Tuesday, July 28, 2015

UTSA hosts Lavender Graduation April 30 to recognize GLBTQ students, allies

Share this Story

(April 24, 2013) -- The UTSA Inclusion and Community Engagement Center will host its inaugural Lavender Graduation ceremony for graduating gay, lesbian, bisexual, transgendered or questioning identifying students and student allies from 6 to 8 p.m. Tuesday, April 30 in the University Center Denman Room (2.01.28) on the Main Campus. Students who identify as GLBTQ and their allies are encouraged to participate.

Lavender Graduation is a celebration that recognizes students who identify as GLBTQ and their allies. It acknowledges their achievements and contributions to UTSA. The keynote speaker will be Deborah Wagner, an instructor in the Department of Anthropology and adviser to the Inclusion and Community Engagement Center.

"This inaugural celebration will acknowledge our students' academic successes as well as honor their personal journey and growth," said Yvonne Peña, assistant dean of students. "Through this event, it is our hope that GLBTQ graduates will feel encouraged to maintain a connection to the university, the faculty and staff, and their fellow students, and become engaged alumni."

The event will feature recognition of GLBTQ Scholarship recipients and the presentation of two new awards. The Outstanding GLBTQ Student Leadership Award will be presented to a student who has demonstrated a commitment to leadership, service and active engagement within the UTSA community. The Outstanding Faculty-Staff Supporter to GLBTQ Students Award will be presented to a faculty or staff member who has demonstrated continued support for the GLBTQ community at UTSA.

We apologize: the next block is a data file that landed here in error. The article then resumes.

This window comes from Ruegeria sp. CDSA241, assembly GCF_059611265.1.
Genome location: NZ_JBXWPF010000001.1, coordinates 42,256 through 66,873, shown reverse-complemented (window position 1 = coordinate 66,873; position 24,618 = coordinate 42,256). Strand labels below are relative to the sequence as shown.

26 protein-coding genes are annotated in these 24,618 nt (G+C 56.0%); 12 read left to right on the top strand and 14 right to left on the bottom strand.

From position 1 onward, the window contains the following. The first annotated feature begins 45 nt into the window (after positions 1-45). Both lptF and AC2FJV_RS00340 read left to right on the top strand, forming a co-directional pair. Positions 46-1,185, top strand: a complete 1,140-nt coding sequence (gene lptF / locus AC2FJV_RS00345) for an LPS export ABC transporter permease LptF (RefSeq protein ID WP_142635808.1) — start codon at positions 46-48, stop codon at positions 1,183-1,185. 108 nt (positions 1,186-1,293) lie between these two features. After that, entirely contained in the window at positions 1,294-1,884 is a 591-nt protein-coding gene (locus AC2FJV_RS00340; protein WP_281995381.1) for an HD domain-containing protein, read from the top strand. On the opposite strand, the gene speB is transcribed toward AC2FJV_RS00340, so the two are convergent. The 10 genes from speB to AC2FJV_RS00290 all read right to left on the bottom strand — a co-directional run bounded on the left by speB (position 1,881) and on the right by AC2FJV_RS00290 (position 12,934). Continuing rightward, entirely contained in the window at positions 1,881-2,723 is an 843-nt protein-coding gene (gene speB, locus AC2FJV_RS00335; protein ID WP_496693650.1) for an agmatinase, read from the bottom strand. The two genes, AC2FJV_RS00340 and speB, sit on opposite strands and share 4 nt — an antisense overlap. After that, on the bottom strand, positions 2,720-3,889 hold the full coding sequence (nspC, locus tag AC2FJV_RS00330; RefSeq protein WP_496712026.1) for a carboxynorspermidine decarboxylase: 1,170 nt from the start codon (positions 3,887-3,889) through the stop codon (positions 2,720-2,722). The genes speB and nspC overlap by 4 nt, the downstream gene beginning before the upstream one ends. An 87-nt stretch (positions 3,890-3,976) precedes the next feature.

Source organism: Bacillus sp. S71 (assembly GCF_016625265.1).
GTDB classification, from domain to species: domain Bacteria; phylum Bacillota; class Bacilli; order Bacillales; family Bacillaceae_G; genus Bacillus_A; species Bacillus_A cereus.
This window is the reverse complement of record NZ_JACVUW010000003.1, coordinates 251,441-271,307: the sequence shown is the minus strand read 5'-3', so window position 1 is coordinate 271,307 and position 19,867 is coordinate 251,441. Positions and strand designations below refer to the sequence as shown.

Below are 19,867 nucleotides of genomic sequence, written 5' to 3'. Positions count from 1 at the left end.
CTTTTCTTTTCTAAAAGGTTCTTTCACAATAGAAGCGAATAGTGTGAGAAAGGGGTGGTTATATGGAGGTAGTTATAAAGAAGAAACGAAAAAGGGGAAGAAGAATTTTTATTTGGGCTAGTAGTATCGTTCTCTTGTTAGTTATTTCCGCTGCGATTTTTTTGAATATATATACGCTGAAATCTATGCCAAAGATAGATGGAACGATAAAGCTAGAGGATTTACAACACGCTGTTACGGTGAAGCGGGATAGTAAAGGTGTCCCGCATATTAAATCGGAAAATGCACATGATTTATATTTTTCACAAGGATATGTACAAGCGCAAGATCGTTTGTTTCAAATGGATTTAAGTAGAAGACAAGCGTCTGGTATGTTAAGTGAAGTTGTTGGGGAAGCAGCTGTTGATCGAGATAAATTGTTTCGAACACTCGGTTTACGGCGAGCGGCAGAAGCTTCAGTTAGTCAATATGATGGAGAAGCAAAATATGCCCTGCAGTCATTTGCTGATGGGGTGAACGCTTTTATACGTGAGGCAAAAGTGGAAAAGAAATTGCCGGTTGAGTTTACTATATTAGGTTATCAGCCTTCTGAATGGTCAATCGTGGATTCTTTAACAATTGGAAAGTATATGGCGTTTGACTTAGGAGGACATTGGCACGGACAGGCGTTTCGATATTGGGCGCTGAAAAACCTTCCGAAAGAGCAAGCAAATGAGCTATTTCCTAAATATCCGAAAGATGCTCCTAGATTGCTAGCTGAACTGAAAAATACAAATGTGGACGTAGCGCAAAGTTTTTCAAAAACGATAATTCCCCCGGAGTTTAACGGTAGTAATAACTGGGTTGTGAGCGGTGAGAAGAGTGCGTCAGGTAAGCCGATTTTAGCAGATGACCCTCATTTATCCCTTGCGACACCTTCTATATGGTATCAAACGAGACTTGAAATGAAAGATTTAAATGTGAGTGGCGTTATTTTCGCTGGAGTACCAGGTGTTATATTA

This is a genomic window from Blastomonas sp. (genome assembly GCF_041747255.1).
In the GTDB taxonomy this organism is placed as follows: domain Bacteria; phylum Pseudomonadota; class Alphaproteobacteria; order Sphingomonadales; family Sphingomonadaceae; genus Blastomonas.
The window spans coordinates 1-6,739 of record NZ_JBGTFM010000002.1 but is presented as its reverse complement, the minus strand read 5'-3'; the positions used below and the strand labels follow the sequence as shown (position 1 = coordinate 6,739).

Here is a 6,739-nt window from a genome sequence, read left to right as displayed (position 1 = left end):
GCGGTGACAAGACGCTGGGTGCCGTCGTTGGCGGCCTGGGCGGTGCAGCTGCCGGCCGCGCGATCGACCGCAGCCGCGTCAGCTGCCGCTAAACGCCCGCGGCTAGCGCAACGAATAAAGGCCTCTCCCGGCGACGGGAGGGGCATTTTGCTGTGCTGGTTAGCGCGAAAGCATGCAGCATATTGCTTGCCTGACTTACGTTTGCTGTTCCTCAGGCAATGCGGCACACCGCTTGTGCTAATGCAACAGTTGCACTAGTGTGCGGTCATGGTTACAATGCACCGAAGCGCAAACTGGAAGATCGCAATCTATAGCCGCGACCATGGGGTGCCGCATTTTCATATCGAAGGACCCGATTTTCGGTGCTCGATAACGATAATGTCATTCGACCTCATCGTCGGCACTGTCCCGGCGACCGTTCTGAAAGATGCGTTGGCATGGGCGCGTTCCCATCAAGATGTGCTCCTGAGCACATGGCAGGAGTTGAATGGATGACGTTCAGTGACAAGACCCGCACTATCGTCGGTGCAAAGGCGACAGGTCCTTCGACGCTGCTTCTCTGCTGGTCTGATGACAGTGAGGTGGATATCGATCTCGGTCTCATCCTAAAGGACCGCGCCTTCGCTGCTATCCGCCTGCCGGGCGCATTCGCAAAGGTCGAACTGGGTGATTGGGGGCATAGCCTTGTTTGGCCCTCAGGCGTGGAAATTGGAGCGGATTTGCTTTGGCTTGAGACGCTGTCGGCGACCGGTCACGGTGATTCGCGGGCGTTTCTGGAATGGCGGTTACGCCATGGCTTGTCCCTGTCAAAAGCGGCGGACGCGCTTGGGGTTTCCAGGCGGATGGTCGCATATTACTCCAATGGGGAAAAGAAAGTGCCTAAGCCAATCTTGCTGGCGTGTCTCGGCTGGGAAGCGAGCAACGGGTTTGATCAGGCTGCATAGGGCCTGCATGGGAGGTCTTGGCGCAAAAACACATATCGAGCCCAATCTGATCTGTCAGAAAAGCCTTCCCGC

The color lavender, a combination of pink and black, is an important symbol within GLBTQ history and culture. During World War II, gay men were forced to wear pink triangles in concentration camps and black triangles designated lesbians as political prisoners in Nazi Germany. The GLBTQ civil rights movement took these two symbols of hatred and combined them to make symbols and a color of pride and community. Lavender Graduation ceremonies are held across the country and began in 1995 at the University of Michigan.

"Lavender Graduation means a lot of things," said Sarah Price, president of GLBTQ and a graduating senior. "It means I'm not the only one out there struggling, both as a student and as a person in the LGBTQ community. It means I don't have to fight alone, nor have I had to study alone. It recognizes that I have accomplished two of the hardest goals I ever put in front of myself: graduate college and come out of the closet. It validates my identity in front of an auditorium full of people. It celebrates me for being me, when so much of society says I should feel shame. Lavender Graduation isn't just a ceremony for students; it's a nod of approval for so many who get none anywhere else in their lives."

For more information or if you are graduating and a member of the GLBTQ and ally community, contact the Inclusion and Community Engagement Center at 210-458-4770 or engaged@utsa.edu.

 

 

Did You Know?

Sometimes you have to see the little picture